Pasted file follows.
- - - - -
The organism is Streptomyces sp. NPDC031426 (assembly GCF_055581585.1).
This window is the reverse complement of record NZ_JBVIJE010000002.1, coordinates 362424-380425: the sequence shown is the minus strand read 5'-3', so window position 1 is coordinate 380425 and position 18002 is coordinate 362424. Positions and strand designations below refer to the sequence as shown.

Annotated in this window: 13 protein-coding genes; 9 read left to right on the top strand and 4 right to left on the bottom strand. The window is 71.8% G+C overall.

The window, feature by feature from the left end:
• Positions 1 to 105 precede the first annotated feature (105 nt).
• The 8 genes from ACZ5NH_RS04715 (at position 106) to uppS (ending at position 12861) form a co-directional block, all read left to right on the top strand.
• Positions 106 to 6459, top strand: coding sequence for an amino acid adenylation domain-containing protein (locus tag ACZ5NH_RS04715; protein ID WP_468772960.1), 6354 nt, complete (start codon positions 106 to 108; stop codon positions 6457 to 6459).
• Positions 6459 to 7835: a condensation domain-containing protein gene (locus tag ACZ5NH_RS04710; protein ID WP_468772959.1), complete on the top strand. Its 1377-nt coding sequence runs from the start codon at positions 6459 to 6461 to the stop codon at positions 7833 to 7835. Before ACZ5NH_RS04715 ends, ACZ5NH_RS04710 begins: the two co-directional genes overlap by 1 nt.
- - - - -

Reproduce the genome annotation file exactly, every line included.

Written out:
The organism is Streptomyces sp. NPDC031426 (assembly GCF_055581585.1).
This window is the reverse complement of record NZ_JBVIJE010000002.1, coordinates 362424-380425: the sequence shown is the minus strand read 5'-3', so window position 1 is coordinate 380425 and position 18002 is coordinate 362424. Positions and strand designations below refer to the sequence as shown.

Annotated in this window: 13 protein-coding genes; 9 read left to right on the top strand and 4 right to left on the bottom strand. The window is 71.8% G+C overall.

The window, feature by feature from the left end:
• Positions 1 to 105 precede the first annotated feature (105 nt).
• The 8 genes from ACZ5NH_RS04715 (at position 106) to uppS (ending at position 12861) form a co-directional block, all read left to right on the top strand.
• Positions 106 to 6459, top strand: coding sequence for an amino acid adenylation domain-containing protein (locus tag ACZ5NH_RS04715; protein ID WP_468772960.1), 6354 nt, complete (start codon positions 106 to 108; stop codon positions 6457 to 6459).
• Positions 6459 to 7835: a condensation domain-containing protein gene (locus tag ACZ5NH_RS04710; protein ID WP_468772959.1), complete on the top strand. Its 1377-nt coding sequence runs from the start codon at positions 6459 to 6461 to the stop codon at positions 7833 to 7835. Before ACZ5NH_RS04715 ends, ACZ5NH_RS04710 begins: the two co-directional genes overlap by 1 nt.